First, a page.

The resource and referral guide provides information about health insurance and access to care, mental health clinics, school enrollment, food pantries, homelessness prevention, legal services, and more. It will be distributed widely for use by New York City agencies, schools, nonprofit organizations, and immigrant children and families who may benefit from receiving information and referrals to City services and non-governmental resources.
“Navigating New York City government’s vast offering of services can be intimidating for recently-arrived immigrant families,” said Mayor Bill de Blasio. “We want families to access our local programs that are focused on making sure they become and remain strong and healthy, and have the information and tools they need to succeed. Children who come to our city escaping tragedy and despair should not be shortchanged, but rather embraced with stability and safety. New York City is stepping up the nation’s commitment to these children through this guide—along with the presence of our health and education representatives at Immigration Court and various other initiatives.”
“This guide represents the City’s firm and ongoing commitment to connecting recently arrived immigrant children and their families to the services that are available to them, regardless of immigration status,” said Immigrant Affairs Commissioner Nisha Agarwal. “This guide is an important outcome of the interagency taskforce the City formed in July, and is one more way we are helping to provide critical services to recently-arrived immigrants in need, including the large numbers of children fleeing violence in Central America.”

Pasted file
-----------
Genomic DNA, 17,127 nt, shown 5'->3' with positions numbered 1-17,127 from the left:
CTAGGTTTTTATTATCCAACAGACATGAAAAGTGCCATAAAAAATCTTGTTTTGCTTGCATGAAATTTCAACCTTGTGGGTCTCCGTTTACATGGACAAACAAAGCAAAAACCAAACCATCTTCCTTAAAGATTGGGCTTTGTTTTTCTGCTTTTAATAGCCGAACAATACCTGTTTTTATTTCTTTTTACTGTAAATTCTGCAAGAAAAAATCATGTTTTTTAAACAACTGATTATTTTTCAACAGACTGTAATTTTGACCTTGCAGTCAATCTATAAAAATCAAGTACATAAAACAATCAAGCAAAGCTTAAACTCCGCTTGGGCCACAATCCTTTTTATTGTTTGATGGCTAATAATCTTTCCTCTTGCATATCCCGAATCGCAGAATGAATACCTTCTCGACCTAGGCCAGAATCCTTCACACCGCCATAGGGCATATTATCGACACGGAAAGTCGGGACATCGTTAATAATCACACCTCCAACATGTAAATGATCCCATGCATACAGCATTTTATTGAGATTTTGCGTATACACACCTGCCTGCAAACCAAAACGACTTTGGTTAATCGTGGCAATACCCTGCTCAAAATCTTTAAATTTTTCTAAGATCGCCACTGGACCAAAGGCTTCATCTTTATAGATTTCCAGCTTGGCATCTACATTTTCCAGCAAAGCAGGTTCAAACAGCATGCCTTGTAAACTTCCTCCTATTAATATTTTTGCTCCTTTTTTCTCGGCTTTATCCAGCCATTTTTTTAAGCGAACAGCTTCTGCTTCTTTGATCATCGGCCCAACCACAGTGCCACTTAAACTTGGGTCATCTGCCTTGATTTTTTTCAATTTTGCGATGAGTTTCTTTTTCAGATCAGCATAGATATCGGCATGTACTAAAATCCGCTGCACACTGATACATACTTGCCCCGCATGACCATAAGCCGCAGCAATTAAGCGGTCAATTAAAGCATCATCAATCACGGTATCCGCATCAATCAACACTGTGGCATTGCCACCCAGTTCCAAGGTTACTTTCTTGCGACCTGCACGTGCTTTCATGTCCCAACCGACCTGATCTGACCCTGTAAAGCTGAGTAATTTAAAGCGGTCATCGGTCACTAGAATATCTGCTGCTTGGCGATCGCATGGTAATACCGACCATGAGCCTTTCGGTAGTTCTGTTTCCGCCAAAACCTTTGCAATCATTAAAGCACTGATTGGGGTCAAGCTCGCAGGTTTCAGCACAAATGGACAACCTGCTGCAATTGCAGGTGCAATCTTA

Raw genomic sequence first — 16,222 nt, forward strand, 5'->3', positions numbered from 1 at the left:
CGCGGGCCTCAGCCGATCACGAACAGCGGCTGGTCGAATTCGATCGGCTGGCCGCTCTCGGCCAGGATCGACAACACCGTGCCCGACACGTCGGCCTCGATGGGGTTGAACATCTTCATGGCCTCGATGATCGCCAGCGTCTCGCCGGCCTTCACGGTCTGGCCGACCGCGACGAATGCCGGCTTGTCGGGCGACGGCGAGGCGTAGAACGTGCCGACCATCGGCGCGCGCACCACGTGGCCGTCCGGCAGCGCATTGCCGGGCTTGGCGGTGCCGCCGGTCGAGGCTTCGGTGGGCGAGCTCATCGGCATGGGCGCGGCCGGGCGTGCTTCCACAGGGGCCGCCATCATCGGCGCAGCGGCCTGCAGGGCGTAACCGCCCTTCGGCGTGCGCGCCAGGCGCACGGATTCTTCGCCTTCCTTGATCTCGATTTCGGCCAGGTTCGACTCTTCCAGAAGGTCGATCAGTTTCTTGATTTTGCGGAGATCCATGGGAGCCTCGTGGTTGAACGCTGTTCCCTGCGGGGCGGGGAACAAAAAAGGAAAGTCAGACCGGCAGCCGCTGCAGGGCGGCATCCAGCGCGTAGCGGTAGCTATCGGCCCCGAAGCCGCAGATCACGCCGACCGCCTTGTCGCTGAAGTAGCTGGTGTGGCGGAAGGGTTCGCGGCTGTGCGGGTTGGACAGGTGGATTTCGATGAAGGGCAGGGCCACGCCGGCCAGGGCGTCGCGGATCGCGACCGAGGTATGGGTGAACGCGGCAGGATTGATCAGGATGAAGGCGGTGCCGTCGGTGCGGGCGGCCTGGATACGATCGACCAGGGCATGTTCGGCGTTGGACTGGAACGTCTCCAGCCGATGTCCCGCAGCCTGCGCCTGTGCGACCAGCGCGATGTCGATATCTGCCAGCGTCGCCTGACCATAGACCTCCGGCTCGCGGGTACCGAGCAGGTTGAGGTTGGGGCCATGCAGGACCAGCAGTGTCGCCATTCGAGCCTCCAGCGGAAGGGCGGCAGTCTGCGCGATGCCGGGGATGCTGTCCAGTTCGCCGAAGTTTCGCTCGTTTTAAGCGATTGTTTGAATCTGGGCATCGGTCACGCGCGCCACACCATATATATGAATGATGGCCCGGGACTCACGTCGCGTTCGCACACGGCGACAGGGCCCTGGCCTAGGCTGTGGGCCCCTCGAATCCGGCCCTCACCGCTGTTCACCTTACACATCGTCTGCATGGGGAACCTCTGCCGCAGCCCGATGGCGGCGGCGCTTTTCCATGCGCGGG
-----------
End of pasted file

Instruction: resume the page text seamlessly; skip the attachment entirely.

“There should never be any obstacle in the way of a child getting a great education—and not having documentation is no exception,” said Schools Chancellor Carmen Fariña. “This guide will help parents and sponsors as they navigate the school enrollment process and find programs and services that meet their child’s unique needs. The DOE will continue to share resources with principals to help them welcome immigrant children and their families, and we’ll provide targeted professional development opportunities for school-based teams. We must ensure that all children residing in New York City and neighboring counties have access to school enrollment information.”
“After traveling to the United States from their home countries, children and families are often in great need of basic human services, including health care,” said Health Commissioner Mary T. Bassett. “While the federal government receives children at the border and provides health screenings and immunizations before they meet their sponsors, they will have medical or mental health needs once they arrive in New York City. The Mayor’s Office of Immigrant Affairs’ new resource and referral guide is an important tool to help ensure these children connect to the high quality health and social services for which they may be eligible. The City has also stationed key resources at the NYC-based Immigration Court, including health department staff that can help children and families navigate the variety of services.”
“The Department of Youth and Community Development is pleased to be a part of this comprehensive guide for our young people and their families,” said Youth and Community Development Commissioner Bill Chong. “From assistance with Deferred Action for Childhood Arrivals to new opportunities in expanded afterschool, New York City is taking the lead in removing barriers faced by our thriving immigrant communities and connecting them to the wide array of services in our city.”
“Every family faces challenges,” said Children Services Commissioner Gladys Carrión. “The NYC Administration for Children’s Services provides support to help families grow stronger together and avoid crisis. We offer resources such as child care, counseling services and other free assistance in communities across the City, regardless of a family’s immigration status and language. We invite families to contact any of the sources listed in the referral guide under ACS for more information.”